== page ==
Oh, I know what some of you are thinking: "Aha! You control freakish mainstream media types just don't want Canadians to be able to hear the prime minister speak without a filter!" But really, it's not always about the cuts, it's about taking part in the discussion -- asking follow-up questions, probing the answers, and yes, when necessary, saying, "Alright, let's move on to a different topic." It would be different if this actually had been an interactive chat, and the Canadians posing the questions were able to respond to the PM's replies, but it wasn't, and they weren't, and as Susan Delacourt points out, the resulting viewing experience was reminiscent of nothing so much as an oddly anodyne end-of-year outing.And now, Susan:
The optics are the same; the PM, made up for TV, in a chair, fielding questions from an interviewer. The people who asked the questions were not permitted a chance to interact or ask follow-up questions. There was no one there to say -- hey, wait a minute, you didn't answer the question. Or, in the case of the Prime Minister saying that questions about Afghan detainees were an insult to the troops, after he said he didn't always answer critics with that retort, there was no one to say, well, that.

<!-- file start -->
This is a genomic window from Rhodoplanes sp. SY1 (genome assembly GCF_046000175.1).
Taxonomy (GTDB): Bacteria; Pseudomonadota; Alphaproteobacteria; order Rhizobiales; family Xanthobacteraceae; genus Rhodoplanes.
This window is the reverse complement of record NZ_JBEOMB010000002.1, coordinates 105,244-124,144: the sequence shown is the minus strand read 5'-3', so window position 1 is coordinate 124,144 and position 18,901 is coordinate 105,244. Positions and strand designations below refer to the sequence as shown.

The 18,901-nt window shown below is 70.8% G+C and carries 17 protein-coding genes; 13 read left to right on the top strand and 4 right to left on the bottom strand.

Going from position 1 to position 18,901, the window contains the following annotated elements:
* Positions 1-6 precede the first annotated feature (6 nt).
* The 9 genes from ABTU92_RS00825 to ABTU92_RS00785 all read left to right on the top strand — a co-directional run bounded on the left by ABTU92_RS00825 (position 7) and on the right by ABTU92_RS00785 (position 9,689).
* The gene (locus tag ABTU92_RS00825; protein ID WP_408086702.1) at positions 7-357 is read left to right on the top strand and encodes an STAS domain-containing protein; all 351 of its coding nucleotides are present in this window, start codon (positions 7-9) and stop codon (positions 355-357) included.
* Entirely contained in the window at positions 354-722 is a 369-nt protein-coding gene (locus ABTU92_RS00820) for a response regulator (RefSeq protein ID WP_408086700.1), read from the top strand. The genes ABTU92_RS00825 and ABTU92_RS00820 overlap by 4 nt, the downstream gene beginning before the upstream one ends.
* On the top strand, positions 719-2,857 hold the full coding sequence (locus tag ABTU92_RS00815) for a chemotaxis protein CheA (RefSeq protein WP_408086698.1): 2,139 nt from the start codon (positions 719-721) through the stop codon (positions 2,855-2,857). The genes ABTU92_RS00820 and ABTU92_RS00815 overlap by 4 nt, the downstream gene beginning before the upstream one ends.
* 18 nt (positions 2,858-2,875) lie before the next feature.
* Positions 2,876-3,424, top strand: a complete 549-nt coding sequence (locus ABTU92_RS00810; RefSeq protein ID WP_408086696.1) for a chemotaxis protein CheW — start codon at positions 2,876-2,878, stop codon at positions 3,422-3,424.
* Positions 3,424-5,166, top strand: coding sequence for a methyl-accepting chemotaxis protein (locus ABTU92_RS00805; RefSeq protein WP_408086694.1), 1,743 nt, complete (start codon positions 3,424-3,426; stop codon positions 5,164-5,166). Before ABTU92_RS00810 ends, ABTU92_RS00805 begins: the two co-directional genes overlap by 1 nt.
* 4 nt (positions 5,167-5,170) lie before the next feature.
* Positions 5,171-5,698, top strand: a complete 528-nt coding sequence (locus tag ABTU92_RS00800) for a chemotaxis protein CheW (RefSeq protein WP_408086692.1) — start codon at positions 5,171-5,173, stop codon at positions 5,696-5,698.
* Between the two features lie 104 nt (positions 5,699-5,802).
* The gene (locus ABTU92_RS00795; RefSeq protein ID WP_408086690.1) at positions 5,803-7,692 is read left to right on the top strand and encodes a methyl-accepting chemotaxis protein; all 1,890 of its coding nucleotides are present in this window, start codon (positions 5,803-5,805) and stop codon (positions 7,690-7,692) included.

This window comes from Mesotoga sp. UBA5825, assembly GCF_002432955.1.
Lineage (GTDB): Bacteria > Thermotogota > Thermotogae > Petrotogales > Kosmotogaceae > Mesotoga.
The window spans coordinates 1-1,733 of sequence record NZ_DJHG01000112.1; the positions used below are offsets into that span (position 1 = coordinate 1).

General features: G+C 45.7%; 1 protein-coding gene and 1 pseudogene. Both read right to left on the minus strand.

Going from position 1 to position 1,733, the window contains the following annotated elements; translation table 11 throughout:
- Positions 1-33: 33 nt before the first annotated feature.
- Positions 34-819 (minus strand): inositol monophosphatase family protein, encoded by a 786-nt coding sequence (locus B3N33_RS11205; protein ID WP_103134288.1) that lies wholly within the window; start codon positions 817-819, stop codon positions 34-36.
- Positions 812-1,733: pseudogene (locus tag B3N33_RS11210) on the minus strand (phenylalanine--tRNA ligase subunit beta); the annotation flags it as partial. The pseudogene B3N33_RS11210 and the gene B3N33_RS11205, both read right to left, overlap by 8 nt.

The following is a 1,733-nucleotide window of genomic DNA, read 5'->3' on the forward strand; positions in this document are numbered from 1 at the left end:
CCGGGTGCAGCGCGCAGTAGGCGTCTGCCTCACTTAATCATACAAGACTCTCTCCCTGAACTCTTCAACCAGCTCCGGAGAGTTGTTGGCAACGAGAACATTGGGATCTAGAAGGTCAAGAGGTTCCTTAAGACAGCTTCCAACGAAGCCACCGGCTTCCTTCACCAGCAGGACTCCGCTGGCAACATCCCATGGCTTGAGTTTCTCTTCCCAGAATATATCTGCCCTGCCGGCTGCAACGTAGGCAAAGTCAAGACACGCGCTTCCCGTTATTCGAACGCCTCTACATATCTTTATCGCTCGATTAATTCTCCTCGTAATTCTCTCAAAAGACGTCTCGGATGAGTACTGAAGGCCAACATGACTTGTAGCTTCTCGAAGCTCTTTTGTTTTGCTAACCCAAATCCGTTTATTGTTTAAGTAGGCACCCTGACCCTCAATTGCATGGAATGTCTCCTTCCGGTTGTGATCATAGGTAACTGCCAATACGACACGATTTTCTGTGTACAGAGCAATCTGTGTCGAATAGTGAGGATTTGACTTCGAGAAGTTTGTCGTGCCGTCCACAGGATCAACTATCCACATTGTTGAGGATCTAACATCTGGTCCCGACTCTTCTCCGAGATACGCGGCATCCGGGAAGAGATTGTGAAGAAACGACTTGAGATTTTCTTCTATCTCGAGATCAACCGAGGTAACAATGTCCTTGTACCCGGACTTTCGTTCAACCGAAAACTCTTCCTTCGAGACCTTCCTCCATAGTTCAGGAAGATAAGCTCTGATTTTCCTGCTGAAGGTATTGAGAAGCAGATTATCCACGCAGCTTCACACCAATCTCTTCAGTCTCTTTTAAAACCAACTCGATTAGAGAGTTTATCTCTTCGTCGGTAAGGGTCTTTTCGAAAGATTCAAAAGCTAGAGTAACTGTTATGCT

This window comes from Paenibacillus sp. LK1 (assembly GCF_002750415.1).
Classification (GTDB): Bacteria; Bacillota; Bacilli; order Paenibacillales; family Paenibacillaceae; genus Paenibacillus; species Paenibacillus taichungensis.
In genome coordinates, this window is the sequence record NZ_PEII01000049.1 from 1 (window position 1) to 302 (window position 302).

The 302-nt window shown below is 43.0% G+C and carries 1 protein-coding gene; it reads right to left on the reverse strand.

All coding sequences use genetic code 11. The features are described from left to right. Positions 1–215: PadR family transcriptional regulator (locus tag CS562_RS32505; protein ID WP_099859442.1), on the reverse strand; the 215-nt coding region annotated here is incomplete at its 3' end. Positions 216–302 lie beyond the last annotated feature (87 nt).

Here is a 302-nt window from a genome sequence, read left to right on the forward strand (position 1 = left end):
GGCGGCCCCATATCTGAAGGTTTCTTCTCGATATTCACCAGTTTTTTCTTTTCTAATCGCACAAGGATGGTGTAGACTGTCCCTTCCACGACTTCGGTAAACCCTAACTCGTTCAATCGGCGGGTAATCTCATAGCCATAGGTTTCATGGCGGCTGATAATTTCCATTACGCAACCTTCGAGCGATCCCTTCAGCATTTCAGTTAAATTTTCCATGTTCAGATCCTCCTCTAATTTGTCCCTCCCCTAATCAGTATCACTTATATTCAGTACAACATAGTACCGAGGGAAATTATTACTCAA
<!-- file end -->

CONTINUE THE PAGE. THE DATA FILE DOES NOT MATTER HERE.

Moreover, I suspect that if the Google interviewer had asked a question that the Prime Minister didn't like, that would have been the last interview he did with Harper. That, I'm afraid, is the sorry reality here -- the "you're so dead at recess" strategy of media management. So that's business as usual too.